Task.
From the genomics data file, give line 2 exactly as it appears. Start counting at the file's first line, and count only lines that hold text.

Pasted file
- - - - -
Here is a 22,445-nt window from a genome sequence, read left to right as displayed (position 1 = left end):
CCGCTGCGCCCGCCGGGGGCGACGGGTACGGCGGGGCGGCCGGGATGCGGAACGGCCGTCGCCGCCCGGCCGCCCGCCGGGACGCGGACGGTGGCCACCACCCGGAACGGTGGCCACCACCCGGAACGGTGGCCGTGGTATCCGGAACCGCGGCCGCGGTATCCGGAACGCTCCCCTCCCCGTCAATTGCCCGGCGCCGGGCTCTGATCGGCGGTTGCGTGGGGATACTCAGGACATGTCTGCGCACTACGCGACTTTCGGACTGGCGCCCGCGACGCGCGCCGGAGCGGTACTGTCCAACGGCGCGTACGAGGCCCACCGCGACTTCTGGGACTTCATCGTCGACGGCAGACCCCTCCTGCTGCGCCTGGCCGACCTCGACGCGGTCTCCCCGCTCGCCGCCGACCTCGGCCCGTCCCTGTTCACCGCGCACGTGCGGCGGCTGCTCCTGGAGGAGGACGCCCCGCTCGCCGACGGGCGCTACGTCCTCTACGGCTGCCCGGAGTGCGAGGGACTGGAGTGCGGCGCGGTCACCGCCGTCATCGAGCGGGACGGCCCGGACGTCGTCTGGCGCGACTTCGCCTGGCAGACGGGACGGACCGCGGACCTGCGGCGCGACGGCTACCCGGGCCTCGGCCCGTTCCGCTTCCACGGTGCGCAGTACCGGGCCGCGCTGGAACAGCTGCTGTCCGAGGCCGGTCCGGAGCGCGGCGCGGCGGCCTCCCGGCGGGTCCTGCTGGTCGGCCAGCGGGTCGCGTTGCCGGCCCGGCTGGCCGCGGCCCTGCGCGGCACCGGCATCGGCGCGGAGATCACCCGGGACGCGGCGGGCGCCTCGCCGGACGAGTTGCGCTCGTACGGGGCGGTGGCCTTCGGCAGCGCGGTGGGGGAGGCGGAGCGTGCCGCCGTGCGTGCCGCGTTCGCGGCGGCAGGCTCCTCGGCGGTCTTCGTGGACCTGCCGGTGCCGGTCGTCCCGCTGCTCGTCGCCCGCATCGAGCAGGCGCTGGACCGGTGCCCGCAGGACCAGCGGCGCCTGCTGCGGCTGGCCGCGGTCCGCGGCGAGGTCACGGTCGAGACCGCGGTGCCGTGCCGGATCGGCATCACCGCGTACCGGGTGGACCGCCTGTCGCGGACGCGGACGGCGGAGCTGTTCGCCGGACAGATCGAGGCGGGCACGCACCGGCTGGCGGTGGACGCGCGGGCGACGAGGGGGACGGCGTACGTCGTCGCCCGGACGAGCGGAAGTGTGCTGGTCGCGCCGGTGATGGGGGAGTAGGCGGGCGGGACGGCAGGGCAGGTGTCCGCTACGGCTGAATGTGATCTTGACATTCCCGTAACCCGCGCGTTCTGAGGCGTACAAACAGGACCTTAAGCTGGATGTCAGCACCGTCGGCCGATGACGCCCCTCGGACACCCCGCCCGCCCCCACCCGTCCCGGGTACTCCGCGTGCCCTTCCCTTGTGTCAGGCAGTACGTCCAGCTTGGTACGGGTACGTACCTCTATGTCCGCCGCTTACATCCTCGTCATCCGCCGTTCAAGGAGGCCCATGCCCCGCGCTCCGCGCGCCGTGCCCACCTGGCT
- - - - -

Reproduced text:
CCGCTGCGCCCGCCGGGGGCGACGGGTACGGCGGGGCGGCCGGGATGCGGAACGGCCGTCGCCGCCCGGCCGCCCGCCGGGACGCGGACGGTGGCCACCACCCGGAACGGTGGCCACCACCCGGAACGGTGGCCGTGGTATCCGGAACCGCGGCCGCGGTATCCGGAACGCTCCCCTCCCCGTCAATTGCCCGGCGCCGGGCTCTGATCGGCGGTTGCGTGGGGATACTCAGGACATGTCTGCGCACTACGCGACTTTCGGACTGGCGCCCGCGACGCGCGCCGGAGCGGTACTGTCCAACGGCGCGTACGAGGCCCACCGCGACTTCTGGGACTTCATCGTCGACGGCAGACCCCTCCTGCTGCGCCTGGCCGACCTCGACGCGGTCTCCCCGCTCGCCGCCGACCTCGGCCCGTCCCTGTTCACCGCGCACGTGCGGCGGCTGCTCCTGGAGGAGGACGCCCCGCTCGCCGACGGGCGCTACGTCCTCTACGGCTGCCCGGAGTGCGAGGGACTGGAGTGCGGCGCGGTCACCGCCGTCATCGAGCGGGACGGCCCGGACGTCGTCTGGCGCGACTTCGCCTGGCAGACGGGACGGACCGCGGACCTGCGGCGCGACGGCTACCCGGGCCTCGGCCCGTTCCGCTTCCACGGTGCGCAGTACCGGGCCGCGCTGGAACAGCTGCTGTCCGAGGCCGGTCCGGAGCGCGGCGCGGCGGCCTCCCGGCGGGTCCTGCTGGTCGGCCAGCGGGTCGCGTTGCCGGCCCGGCTGGCCGCGGCCCTGCGCGGCACCGGCATCGGCGCGGAGATCACCCGGGACGCGGCGGGCGCCTCGCCGGACGAGTTGCGCTCGTACGGGGCGGTGGCCTTCGGCAGCGCGGTGGGGGAGGCGGAGCGTGCCGCCGTGCGTGCCGCGTTCGCGGCGGCAGGCTCCTCGGCGGTCTTCGTGGACCTGCCGGTGCCGGTCGTCCCGCTGCTCGTCGCCCGCATCGAGCAGGCGCTGGACCGGTGCCCGCAGGACCAGCGGCGCCTGCTGCGGCTGGCCGCGGTCCGCGGCGAGGTCACGGTCGAGACCGCGGTGCCGTGCCGGATCGGCATCACCGCGTACCGGGTGGACCGCCTGTCGCGGACGCGGACGGCGGAGCTGTTCGCCGGACAGATCGAGGCGGGCACGCACCGGCTGGCGGTGGACGCGCGGGCGACGAGGGGGACGGCGTACGTCGTCGCCCGGACGAGCGGAAGTGTGCTGGTCGCGCCGGTGATGGGGGAGTAGGCGGGCGGGACGGCAGGGCAGGTGTCCGCTACGGCTGAATGTGATCTTGACATTCCCGTAACCCGCGCGTTCTGAGGCGTACAAACAGGACCTTAAGCTGGATGTCAGCACCGTCGGCCGATGACGCCCCTCGGACACCCCGCCCGCCCCCACCCGTCCCGGGTACTCCGCGTGCCCTTCCCTTGTGTCAGGCAGTACGTCCAGCTTGGTACGGGTACGTACCTCTATGTCCGCCGCTTACATCCTCGTCATCCGCCGTTCAAGGAGGCCCATGCCCCGCGCTCCGCGCGCCGTGCCCACCTGGCT